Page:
The Internet Is Exploding: 10 Must-Read Articles This Week 4/10

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Art AND: Meredith Moore

There was some good stuff on the internet this week! Highlights: Black Lives Matter Global Network Foundation, organizing at Amazon, the Yaghan people, a legendary music tree, tiger salamanders, COVID orphans, Ketanji Brown Jackson, Dr. Oz, Paula Patton, and Donald Glover. 


1. Intelligencer: Black Lives Matter Secretly Bought a $6 Million House

Black Lives Matter Global Network Foundation (BLMGNF) has increasingly come under scrutiny for lack of transparency around its use of funds. In October 2020, Patrisse Cullors, a founder and former executive director of BLMGNF, purchased a property for almost $6 million in cash “with more than 6,500 square feet, more than half a dozen bedrooms and bathrooms, several fireplaces, a soundstage, a pool and bungalow, and parking for more than 20 cars, according to real-estate listings.” 

Sean Campbell, who reported this piece, saw numerous documents and communications “about the luxury property’s purchase and day-to-day operation suggest[ing] that it has been handled in ways that blur, or cross, boundaries between the charity and private companies owned by some of its leaders. It creates the impression that money donated to the cause of racial justice has been spent in ways that benefit the leaders of Black Lives Matter personally.” Throughout the piece, Campbell shows that this purchase appears to be part of a larger pattern of the foundation mismanaging funds, and using the BLMGNF name for personal gain and clout. 

Furthermore, other writers have noted that there are many stories that fit into this pattern that are not included in this piece. Writer, cultural strategist, and organizer Aurielle Marie tweeted she was “I was interviewed for over two hours for this piece. My story, including my police kidnapping didn’t make the cut. My experience with the lies of three founders and Shaun King’s bullshit wasn’t.” Continuing, she noted that “there’s a LOT here. And none of it is freedom work. All of it is dangerous.” Writer Shamira Ibrahim also shared a thread on Twitter with “info that is public but not commonly known” adding context to the current situation.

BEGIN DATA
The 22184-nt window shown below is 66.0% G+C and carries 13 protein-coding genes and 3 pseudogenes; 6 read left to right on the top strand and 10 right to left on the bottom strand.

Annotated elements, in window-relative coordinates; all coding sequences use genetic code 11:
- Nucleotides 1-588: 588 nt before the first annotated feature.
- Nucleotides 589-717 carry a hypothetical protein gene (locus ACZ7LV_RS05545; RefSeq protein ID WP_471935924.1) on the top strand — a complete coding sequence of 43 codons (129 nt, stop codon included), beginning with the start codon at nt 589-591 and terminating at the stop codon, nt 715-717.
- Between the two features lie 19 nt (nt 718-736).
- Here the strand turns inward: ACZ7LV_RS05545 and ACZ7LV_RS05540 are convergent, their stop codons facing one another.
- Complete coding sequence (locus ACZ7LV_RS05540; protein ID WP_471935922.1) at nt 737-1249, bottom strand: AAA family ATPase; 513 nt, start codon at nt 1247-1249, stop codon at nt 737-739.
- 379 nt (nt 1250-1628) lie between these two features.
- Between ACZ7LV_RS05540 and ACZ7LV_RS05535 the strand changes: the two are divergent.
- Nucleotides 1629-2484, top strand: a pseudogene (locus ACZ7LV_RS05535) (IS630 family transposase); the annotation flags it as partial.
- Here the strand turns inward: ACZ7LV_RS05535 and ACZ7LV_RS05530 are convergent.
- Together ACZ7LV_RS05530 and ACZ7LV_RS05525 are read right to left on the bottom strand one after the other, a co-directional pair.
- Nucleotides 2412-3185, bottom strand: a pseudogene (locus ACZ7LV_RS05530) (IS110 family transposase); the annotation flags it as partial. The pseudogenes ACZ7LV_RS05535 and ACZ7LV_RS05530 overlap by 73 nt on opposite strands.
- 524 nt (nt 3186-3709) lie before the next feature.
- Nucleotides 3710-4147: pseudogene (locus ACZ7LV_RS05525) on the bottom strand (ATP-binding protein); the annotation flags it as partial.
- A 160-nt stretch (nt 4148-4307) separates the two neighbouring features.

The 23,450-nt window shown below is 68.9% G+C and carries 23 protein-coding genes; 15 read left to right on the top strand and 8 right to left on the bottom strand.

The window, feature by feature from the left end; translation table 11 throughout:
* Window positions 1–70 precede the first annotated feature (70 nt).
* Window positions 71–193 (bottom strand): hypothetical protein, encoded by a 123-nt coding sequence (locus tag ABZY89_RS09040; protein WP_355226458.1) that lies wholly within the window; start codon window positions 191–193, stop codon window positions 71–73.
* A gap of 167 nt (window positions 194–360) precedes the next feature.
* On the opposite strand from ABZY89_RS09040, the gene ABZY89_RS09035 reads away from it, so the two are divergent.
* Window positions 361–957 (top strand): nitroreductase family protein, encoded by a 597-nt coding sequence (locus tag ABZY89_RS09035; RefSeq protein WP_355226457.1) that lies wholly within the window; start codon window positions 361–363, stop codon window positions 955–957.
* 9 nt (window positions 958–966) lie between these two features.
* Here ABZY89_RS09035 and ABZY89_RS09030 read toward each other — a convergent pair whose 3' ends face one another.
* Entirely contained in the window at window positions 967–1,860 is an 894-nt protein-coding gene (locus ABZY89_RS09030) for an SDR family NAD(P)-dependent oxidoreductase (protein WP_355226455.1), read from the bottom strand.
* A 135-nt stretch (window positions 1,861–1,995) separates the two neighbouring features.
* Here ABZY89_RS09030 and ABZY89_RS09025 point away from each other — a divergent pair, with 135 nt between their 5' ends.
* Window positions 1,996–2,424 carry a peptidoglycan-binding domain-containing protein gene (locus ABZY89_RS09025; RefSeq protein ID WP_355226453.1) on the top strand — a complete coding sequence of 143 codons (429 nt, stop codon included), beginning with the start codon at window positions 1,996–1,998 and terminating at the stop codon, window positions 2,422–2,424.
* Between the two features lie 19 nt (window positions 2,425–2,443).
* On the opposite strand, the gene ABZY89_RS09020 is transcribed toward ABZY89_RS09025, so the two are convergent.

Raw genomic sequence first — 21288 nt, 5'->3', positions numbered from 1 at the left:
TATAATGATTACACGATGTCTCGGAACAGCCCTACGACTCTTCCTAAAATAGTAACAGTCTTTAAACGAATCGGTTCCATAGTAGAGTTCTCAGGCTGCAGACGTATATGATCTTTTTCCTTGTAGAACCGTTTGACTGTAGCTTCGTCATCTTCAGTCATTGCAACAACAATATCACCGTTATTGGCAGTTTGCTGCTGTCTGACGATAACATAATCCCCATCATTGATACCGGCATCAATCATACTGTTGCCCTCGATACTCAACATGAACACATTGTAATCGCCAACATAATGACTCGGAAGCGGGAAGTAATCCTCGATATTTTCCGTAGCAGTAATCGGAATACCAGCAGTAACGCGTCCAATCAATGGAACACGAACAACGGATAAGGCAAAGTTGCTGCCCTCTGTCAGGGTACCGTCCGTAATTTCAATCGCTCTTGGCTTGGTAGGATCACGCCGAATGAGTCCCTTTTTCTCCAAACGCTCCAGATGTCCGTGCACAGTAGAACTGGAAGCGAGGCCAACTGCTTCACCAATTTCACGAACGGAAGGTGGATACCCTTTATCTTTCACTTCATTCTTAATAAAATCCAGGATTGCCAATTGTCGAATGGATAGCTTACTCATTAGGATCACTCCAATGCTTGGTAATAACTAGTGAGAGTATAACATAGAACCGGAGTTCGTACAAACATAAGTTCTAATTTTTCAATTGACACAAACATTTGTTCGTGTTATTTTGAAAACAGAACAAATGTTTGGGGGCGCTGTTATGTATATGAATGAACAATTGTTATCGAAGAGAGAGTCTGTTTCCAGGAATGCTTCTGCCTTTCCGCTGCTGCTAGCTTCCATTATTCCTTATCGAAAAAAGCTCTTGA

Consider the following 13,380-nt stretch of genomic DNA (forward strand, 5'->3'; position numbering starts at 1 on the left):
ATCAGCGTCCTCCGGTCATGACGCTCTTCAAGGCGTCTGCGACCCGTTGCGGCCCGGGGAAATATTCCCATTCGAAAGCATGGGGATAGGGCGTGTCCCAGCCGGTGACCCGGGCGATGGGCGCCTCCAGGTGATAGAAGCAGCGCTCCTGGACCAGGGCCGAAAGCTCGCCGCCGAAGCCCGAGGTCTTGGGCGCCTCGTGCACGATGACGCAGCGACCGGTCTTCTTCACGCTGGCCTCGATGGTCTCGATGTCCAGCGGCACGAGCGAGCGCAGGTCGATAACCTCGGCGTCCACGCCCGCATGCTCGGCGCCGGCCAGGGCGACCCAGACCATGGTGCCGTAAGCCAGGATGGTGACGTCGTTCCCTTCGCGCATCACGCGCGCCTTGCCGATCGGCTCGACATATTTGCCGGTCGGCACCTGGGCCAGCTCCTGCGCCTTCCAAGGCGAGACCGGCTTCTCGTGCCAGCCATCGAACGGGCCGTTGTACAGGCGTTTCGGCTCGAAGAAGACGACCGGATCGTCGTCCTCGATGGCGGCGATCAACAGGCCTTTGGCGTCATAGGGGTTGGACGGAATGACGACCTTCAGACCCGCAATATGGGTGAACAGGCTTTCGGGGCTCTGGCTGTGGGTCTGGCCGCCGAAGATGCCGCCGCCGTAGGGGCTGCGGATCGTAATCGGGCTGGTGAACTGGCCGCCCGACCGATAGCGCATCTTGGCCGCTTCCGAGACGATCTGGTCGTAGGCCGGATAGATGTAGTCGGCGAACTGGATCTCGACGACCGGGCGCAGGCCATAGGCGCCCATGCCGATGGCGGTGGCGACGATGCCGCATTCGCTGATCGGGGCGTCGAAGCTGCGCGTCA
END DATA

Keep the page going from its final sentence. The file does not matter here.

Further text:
2. Jacobin: A Stunning New Chapter Begins for Amazon Warehouse Workers

For the first time, Amazon warehouse workers have formed a union. The historic vote in New York on April 1st is one of “few parallels in the US labor movement’s post-Reagan history.” The organizing effort led by Christian Smalls and Derrick Palmer defied odds as Amazon reportedly “spent $4.3 million on union-busting consultants, a startling amount for any company.”

This win coincides with a re-vote at an Alabama facility for a union of their own—although that vote is too close to call. “It is hard to overstate the obstacles workers in New York and Alabama faced to get this far.” Hopefully this is a sign for more unions to come!


3. Hakai Magazine: Declared Extinct, the Yaghan Rise in the Land of Fire

The southernmost tip of South America, Tierra del Fuego, has been home to the Yaghan people “for much of the past 8,000 years and probably longer.” The archipelago and the Yaghan were “once relegated to historical oblivion” through “exaggeration, assumption, insularity, and willful ignorance” of European colonizers and tourists. With the help of archaeologists, the Yaghan are learning deep histories about their ancestors. 

This work contours narratives of “the Yaghan, and other Indigenous cultures, [that] often emphasized one moment: the disastrous meeting with Europeans,” writes Jude Isabella. “And that’s what drives me here, an irritation that across the Americas, popular culture has focused relentlessly on that one point in time, and though significant, it’s like writing a badly abridged version of a multilayered story. A deeper truth lies buried, rich with a diversity of characters spanning time and place.”